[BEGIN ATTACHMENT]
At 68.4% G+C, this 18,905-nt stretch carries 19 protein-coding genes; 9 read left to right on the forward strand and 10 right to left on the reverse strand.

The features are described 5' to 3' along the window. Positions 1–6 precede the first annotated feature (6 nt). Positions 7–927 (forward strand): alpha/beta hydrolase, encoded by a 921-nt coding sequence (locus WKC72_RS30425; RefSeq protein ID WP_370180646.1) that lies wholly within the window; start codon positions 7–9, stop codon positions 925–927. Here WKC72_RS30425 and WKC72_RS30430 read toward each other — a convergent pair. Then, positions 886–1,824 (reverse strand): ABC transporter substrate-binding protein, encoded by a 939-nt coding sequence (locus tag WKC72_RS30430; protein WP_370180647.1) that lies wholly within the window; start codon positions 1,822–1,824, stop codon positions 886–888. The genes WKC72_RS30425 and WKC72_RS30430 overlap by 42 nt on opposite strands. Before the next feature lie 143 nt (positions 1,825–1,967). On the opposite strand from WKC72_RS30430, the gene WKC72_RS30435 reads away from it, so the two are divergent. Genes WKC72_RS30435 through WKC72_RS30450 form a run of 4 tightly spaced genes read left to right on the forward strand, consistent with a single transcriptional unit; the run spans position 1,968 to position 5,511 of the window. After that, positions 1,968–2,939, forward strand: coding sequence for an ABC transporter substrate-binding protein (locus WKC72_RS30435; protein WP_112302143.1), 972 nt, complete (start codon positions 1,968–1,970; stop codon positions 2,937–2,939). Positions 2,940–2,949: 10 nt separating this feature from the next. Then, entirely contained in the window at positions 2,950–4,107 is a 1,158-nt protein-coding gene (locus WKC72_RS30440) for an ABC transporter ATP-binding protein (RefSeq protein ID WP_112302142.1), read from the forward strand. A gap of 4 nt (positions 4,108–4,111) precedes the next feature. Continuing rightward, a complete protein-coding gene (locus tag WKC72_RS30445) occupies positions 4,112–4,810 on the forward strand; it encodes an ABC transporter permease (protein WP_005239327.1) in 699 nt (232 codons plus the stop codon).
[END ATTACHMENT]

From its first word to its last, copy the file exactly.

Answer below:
At 68.4% G+C, this 18,905-nt stretch carries 19 protein-coding genes; 9 read left to right on the forward strand and 10 right to left on the reverse strand.

The features are described 5' to 3' along the window. Positions 1–6 precede the first annotated feature (6 nt). Positions 7–927 (forward strand): alpha/beta hydrolase, encoded by a 921-nt coding sequence (locus WKC72_RS30425; RefSeq protein ID WP_370180646.1) that lies wholly within the window; start codon positions 7–9, stop codon positions 925–927. Here WKC72_RS30425 and WKC72_RS30430 read toward each other — a convergent pair. Then, positions 886–1,824 (reverse strand): ABC transporter substrate-binding protein, encoded by a 939-nt coding sequence (locus tag WKC72_RS30430; protein WP_370180647.1) that lies wholly within the window; start codon positions 1,822–1,824, stop codon positions 886–888. The genes WKC72_RS30425 and WKC72_RS30430 overlap by 42 nt on opposite strands. Before the next feature lie 143 nt (positions 1,825–1,967). On the opposite strand from WKC72_RS30430, the gene WKC72_RS30435 reads away from it, so the two are divergent. Genes WKC72_RS30435 through WKC72_RS30450 form a run of 4 tightly spaced genes read left to right on the forward strand, consistent with a single transcriptional unit; the run spans position 1,968 to position 5,511 of the window. After that, positions 1,968–2,939, forward strand: coding sequence for an ABC transporter substrate-binding protein (locus WKC72_RS30435; protein WP_112302143.1), 972 nt, complete (start codon positions 1,968–1,970; stop codon positions 2,937–2,939). Positions 2,940–2,949: 10 nt separating this feature from the next. Then, entirely contained in the window at positions 2,950–4,107 is a 1,158-nt protein-coding gene (locus WKC72_RS30440) for an ABC transporter ATP-binding protein (RefSeq protein ID WP_112302142.1), read from the forward strand. A gap of 4 nt (positions 4,108–4,111) precedes the next feature. Continuing rightward, a complete protein-coding gene (locus tag WKC72_RS30445) occupies positions 4,112–4,810 on the forward strand; it encodes an ABC transporter permease (protein WP_005239327.1) in 699 nt (232 codons plus the stop codon).